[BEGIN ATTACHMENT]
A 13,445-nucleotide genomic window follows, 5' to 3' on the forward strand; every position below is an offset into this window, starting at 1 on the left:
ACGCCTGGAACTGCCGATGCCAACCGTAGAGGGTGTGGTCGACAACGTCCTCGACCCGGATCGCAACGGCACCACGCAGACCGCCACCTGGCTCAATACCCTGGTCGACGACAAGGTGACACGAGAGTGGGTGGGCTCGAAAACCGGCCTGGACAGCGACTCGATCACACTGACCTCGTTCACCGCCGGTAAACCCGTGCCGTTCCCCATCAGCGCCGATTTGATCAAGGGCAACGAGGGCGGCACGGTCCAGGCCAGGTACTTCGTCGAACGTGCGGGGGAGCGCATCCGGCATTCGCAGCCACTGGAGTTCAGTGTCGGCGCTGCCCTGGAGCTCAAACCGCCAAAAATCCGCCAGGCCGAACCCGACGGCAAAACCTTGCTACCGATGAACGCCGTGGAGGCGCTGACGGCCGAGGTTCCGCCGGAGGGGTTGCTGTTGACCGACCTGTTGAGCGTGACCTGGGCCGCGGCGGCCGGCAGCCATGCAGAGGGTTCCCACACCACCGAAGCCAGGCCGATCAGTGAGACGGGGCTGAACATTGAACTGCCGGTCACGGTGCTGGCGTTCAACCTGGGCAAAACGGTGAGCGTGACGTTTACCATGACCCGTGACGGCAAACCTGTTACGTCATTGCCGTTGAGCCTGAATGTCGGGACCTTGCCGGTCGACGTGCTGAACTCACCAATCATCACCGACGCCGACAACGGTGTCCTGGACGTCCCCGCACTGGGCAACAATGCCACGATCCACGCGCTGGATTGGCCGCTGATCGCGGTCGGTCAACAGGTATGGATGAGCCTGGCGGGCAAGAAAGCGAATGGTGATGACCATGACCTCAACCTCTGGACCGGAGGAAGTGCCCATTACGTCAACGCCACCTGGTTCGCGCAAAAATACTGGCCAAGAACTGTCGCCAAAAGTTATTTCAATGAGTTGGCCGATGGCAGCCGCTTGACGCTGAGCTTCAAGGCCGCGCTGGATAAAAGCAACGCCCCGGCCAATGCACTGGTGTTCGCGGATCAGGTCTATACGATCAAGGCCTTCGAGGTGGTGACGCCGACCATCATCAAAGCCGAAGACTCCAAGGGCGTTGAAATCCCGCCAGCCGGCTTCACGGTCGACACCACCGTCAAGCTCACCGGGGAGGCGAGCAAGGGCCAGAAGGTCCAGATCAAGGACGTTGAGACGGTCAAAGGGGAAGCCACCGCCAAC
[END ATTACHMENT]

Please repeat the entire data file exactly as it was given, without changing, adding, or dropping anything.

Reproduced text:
A 13,445-nucleotide genomic window follows, 5' to 3' on the forward strand; every position below is an offset into this window, starting at 1 on the left:
ACGCCTGGAACTGCCGATGCCAACCGTAGAGGGTGTGGTCGACAACGTCCTCGACCCGGATCGCAACGGCACCACGCAGACCGCCACCTGGCTCAATACCCTGGTCGACGACAAGGTGACACGAGAGTGGGTGGGCTCGAAAACCGGCCTGGACAGCGACTCGATCACACTGACCTCGTTCACCGCCGGTAAACCCGTGCCGTTCCCCATCAGCGCCGATTTGATCAAGGGCAACGAGGGCGGCACGGTCCAGGCCAGGTACTTCGTCGAACGTGCGGGGGAGCGCATCCGGCATTCGCAGCCACTGGAGTTCAGTGTCGGCGCTGCCCTGGAGCTCAAACCGCCAAAAATCCGCCAGGCCGAACCCGACGGCAAAACCTTGCTACCGATGAACGCCGTGGAGGCGCTGACGGCCGAGGTTCCGCCGGAGGGGTTGCTGTTGACCGACCTGTTGAGCGTGACCTGGGCCGCGGCGGCCGGCAGCCATGCAGAGGGTTCCCACACCACCGAAGCCAGGCCGATCAGTGAGACGGGGCTGAACATTGAACTGCCGGTCACGGTGCTGGCGTTCAACCTGGGCAAAACGGTGAGCGTGACGTTTACCATGACCCGTGACGGCAAACCTGTTACGTCATTGCCGTTGAGCCTGAATGTCGGGACCTTGCCGGTCGACGTGCTGAACTCACCAATCATCACCGACGCCGACAACGGTGTCCTGGACGTCCCCGCACTGGGCAACAATGCCACGATCCACGCGCTGGATTGGCCGCTGATCGCGGTCGGTCAACAGGTATGGATGAGCCTGGCGGGCAAGAAAGCGAATGGTGATGACCATGACCTCAACCTCTGGACCGGAGGAAGTGCCCATTACGTCAACGCCACCTGGTTCGCGCAAAAATACTGGCCAAGAACTGTCGCCAAAAGTTATTTCAATGAGTTGGCCGATGGCAGCCGCTTGACGCTGAGCTTCAAGGCCGCGCTGGATAAAAGCAACGCCCCGGCCAATGCACTGGTGTTCGCGGATCAGGTCTATACGATCAAGGCCTTCGAGGTGGTGACGCCGACCATCATCAAAGCCGAAGACTCCAAGGGCGTTGAAATCCCGCCAGCCGGCTTCACGGTCGACACCACCGTCAAGCTCACCGGGGAGGCGAGCAAGGGCCAGAAGGTCCAGATCAAGGACGTTGAGACGGTCAAAGGGGAAGCCACCGCCAAC